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NZ Printing Museum theft

Started by Dave Hughes, August 04, 2010, 12:48:34 PM

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Printle: A Printing Word Game from Metal Type

Dave Hughes

Many thanks to Graeme Howe, a Metal Type veteran, for sending in this article from his local paper, with a picture of our old friend Bill Nairn.

The article speaks for itself.

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Unfortunately Linotype metal is in demand to make bullet projectiles. I was scrapping a model 48 Linotype at the Caboolture museum and was in the process of bailing out the metal pot when a forklift drive, who was picking up the discard parts for scrap asked if the metal was shot. I told him no we were keeping it. Ken the boss was standing near by informed me that the driver was a member of a gun club and the metal was ideal for making bullets and that gun clubs etc were always after him for Linotype metal.

I did a little research on the internet  and obtained the following information.

On a hardness scale of 1:10, pure lead is one and linotype metal, which is 85 per cent lead, 11 per cent antimony and four per cent tin, is 10. If you hit a piece of linotype metal with a hammer it will most likely shatter rather than flatten.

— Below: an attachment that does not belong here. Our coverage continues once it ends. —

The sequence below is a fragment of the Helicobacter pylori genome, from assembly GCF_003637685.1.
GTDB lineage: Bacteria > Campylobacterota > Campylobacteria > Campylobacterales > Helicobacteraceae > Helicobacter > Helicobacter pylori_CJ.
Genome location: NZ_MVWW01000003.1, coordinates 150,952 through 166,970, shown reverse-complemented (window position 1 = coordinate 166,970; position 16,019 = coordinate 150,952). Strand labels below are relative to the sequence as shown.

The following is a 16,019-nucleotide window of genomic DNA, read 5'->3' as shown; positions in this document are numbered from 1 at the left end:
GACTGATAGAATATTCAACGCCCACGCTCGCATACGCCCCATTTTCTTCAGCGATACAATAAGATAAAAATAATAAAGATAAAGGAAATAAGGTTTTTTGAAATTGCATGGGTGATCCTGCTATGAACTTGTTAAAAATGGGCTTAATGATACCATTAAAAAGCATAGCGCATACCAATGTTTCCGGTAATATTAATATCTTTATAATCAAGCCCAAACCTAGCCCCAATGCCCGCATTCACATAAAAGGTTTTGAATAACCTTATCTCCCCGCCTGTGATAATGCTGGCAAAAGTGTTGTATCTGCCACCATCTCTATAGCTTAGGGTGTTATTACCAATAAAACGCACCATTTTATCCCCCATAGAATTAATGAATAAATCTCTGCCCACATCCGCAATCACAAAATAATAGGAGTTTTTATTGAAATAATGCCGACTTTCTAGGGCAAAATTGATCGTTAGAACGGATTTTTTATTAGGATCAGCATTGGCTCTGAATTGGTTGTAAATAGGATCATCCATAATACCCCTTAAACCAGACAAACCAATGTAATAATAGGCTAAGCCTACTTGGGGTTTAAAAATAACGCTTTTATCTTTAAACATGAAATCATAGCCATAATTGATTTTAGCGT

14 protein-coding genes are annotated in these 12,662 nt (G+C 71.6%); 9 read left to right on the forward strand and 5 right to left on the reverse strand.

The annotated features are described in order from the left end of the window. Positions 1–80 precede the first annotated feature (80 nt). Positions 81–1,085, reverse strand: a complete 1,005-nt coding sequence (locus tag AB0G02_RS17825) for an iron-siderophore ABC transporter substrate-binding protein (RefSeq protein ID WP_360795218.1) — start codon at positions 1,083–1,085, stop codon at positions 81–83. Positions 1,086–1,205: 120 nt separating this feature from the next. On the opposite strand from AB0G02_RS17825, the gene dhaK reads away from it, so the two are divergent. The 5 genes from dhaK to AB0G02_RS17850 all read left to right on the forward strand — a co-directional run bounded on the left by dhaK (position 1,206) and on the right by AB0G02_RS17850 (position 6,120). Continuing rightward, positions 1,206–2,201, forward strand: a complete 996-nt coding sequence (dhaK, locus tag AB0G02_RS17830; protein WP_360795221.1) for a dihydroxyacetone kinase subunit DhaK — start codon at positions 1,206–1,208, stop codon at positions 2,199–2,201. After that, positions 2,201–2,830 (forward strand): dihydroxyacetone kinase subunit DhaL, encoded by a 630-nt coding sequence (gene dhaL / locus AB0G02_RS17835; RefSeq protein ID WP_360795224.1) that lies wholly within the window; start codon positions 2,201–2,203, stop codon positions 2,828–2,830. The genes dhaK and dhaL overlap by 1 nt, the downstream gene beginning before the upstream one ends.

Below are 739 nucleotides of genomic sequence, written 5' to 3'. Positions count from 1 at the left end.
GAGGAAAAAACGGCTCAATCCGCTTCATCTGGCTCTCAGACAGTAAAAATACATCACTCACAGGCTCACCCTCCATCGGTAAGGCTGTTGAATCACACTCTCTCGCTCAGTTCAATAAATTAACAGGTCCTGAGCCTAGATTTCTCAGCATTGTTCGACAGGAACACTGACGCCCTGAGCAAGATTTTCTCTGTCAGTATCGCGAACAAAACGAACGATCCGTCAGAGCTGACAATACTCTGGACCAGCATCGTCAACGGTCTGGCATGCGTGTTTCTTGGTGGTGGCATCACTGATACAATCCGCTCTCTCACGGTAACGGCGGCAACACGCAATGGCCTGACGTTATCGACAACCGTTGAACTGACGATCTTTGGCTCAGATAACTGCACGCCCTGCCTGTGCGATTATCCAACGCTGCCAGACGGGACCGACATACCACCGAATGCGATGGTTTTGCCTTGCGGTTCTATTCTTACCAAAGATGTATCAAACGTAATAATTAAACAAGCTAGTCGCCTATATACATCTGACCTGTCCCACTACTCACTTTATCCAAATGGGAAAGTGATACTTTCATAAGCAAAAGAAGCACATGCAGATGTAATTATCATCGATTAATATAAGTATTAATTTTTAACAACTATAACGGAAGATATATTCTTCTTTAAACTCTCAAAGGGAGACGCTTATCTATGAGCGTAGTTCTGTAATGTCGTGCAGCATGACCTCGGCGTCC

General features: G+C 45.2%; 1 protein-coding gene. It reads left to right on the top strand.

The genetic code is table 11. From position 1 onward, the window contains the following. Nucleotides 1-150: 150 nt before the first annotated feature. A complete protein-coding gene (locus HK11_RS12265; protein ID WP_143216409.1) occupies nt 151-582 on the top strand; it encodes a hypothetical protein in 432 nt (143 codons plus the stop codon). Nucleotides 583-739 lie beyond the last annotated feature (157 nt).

The presence of antimony provides a couple of other advantages. One is that it lowers the melting point of the lead alloy and improves the fluidity of the lead. This allows it to precisely fill the form of the bullet mould.

The other is that it counteracts the shrinkage that is normally present when molten metals cool and thus the bullet's finished size is very close to that of the mould in which it is cast.

For most target pistol applications, linotype alloy is unnecessarily hard and a waste of valuable ingredients. Also, with the change in printing technology, linotype technology has almost disappeared, so getting supplies of the alloy is now difficult.

So I would recommend that the police should look at gun clubs in the area to see if a large quantity of metal is being offered for sale.
George Finn (Mechanic)
Gold Coast

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